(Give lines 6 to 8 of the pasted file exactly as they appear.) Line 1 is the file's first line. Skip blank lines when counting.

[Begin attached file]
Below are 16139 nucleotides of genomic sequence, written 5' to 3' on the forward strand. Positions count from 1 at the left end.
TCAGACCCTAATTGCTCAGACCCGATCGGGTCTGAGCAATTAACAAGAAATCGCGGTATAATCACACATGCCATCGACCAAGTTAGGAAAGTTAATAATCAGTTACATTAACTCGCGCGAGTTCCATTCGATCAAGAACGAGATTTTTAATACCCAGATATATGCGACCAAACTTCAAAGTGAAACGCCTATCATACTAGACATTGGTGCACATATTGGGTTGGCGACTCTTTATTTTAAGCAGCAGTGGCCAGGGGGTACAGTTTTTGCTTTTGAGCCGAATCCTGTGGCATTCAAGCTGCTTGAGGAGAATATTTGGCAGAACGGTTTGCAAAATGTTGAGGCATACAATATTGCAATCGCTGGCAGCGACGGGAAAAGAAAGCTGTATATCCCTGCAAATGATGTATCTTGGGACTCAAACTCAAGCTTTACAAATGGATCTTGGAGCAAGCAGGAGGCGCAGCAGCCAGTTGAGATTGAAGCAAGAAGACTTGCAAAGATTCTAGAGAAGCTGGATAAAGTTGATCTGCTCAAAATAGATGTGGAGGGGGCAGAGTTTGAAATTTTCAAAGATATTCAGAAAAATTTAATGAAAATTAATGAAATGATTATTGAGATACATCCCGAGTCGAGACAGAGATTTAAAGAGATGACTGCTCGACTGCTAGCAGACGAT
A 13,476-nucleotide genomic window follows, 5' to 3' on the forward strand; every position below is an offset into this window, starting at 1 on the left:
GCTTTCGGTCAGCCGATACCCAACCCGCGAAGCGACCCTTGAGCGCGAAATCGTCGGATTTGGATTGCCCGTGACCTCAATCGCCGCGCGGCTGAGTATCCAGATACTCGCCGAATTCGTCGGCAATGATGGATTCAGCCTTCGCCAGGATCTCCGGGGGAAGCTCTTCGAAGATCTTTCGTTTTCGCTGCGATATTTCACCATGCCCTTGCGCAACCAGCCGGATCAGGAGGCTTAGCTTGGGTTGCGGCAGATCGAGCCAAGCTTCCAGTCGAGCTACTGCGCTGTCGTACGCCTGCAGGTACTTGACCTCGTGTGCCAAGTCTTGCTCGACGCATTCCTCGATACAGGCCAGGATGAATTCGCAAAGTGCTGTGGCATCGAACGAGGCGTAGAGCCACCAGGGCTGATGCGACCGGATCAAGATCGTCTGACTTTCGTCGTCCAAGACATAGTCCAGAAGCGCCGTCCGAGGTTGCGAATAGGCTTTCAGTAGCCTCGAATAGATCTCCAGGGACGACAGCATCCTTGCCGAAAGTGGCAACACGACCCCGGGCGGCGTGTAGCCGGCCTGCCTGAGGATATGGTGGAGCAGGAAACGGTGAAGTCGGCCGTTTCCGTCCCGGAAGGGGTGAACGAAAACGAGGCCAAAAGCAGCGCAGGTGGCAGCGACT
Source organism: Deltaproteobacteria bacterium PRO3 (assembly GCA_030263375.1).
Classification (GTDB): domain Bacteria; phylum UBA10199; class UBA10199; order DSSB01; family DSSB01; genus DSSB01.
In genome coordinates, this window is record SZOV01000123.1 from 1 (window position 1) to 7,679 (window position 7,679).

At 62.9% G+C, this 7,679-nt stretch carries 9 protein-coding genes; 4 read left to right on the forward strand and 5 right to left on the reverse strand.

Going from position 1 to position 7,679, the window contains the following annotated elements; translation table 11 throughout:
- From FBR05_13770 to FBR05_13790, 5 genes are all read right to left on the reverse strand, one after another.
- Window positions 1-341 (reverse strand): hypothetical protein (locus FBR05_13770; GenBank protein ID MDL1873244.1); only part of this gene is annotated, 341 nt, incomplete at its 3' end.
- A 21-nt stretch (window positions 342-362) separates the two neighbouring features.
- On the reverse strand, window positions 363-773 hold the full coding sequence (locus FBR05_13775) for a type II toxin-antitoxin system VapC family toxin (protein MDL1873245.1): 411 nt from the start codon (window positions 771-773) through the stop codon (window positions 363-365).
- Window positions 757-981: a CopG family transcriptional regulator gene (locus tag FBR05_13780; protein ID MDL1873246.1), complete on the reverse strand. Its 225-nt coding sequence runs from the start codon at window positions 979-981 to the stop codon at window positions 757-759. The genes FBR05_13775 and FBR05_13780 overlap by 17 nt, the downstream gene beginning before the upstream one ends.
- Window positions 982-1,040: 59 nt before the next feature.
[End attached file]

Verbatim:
Classification (GTDB): domain Bacteria; phylum UBA10199; class UBA10199; order DSSB01; family DSSB01; genus DSSB01.
In genome coordinates, this window is record SZOV01000123.1 from 1 (window position 1) to 7,679 (window position 7,679).

At 62.9% G+C, this 7,679-nt stretch carries 9 protein-coding genes; 4 read left to right on the forward strand and 5 right to left on the reverse strand.